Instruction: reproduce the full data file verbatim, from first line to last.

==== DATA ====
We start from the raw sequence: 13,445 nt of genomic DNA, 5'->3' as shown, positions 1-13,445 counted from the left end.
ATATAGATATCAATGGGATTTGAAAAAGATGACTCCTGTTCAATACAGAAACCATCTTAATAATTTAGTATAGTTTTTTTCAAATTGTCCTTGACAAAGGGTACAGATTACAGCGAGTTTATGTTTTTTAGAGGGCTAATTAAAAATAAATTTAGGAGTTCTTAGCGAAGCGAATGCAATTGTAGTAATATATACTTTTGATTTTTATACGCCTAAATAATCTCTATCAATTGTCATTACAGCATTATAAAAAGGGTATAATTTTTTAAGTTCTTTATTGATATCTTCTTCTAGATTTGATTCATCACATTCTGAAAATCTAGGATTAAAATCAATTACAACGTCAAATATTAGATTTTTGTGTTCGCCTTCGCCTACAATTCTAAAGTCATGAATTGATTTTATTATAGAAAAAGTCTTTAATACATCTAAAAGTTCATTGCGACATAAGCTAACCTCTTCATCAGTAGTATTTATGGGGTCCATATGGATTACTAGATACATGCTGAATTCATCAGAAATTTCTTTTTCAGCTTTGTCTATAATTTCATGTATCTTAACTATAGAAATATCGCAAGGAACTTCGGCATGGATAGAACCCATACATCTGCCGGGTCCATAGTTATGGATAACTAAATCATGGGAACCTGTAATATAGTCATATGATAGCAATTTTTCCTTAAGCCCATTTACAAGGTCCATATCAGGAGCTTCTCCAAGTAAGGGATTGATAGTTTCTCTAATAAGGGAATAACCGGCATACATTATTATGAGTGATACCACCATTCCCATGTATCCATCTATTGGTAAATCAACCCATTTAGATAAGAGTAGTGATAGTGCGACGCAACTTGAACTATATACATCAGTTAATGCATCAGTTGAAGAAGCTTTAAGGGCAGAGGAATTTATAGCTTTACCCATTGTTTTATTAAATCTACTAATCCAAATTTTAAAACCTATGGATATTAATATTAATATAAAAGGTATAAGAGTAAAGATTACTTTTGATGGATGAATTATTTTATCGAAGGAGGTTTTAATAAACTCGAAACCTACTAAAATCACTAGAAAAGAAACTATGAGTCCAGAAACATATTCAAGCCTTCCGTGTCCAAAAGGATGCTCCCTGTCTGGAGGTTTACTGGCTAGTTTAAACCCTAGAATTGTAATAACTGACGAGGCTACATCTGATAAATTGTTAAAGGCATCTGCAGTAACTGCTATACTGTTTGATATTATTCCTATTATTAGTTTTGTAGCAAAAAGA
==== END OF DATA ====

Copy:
We start from the raw sequence: 13,445 nt of genomic DNA, 5'->3' as shown, positions 1-13,445 counted from the left end.
ATATAGATATCAATGGGATTTGAAAAAGATGACTCCTGTTCAATACAGAAACCATCTTAATAATTTAGTATAGTTTTTTTCAAATTGTCCTTGACAAAGGGTACAGATTACAGCGAGTTTATGTTTTTTAGAGGGCTAATTAAAAATAAATTTAGGAGTTCTTAGCGAAGCGAATGCAATTGTAGTAATATATACTTTTGATTTTTATACGCCTAAATAATCTCTATCAATTGTCATTACAGCATTATAAAAAGGGTATAATTTTTTAAGTTCTTTATTGATATCTTCTTCTAGATTTGATTCATCACATTCTGAAAATCTAGGATTAAAATCAATTACAACGTCAAATATTAGATTTTTGTGTTCGCCTTCGCCTACAATTCTAAAGTCATGAATTGATTTTATTATAGAAAAAGTCTTTAATACATCTAAAAGTTCATTGCGACATAAGCTAACCTCTTCATCAGTAGTATTTATGGGGTCCATATGGATTACTAGATACATGCTGAATTCATCAGAAATTTCTTTTTCAGCTTTGTCTATAATTTCATGTATCTTAACTATAGAAATATCGCAAGGAACTTCGGCATGGATAGAACCCATACATCTGCCGGGTCCATAGTTATGGATAACTAAATCATGGGAACCTGTAATATAGTCATATGATAGCAATTTTTCCTTAAGCCCATTTACAAGGTCCATATCAGGAGCTTCTCCAAGTAAGGGATTGATAGTTTCTCTAATAAGGGAATAACCGGCATACATTATTATGAGTGATACCACCATTCCCATGTATCCATCTATTGGTAAATCAACCCATTTAGATAAGAGTAGTGATAGTGCGACGCAACTTGAACTATATACATCAGTTAATGCATCAGTTGAAGAAGCTTTAAGGGCAGAGGAATTTATAGCTTTACCCATTGTTTTATTAAATCTACTAATCCAAATTTTAAAACCTATGGATATTAATATTAATATAAAAGGTATAAGAGTAAAGATTACTTTTGATGGATGAATTATTTTATCGAAGGAGGTTTTAATAAACTCGAAACCTACTAAAATCACTAGAAAAGAAACTATGAGTCCAGAAACATATTCAAGCCTTCCGTGTCCAAAAGGATGCTCCCTGTCTGGAGGTTTACTGGCTAGTTTAAACCCTAGAATTGTAATAACTGACGAGGCTACATCTGATAAATTGTTAAAGGCATCTGCAGTAACTGCTATACTGTTTGATATTATTCCTATTATTAGTTTTGTAGCAAAAAGA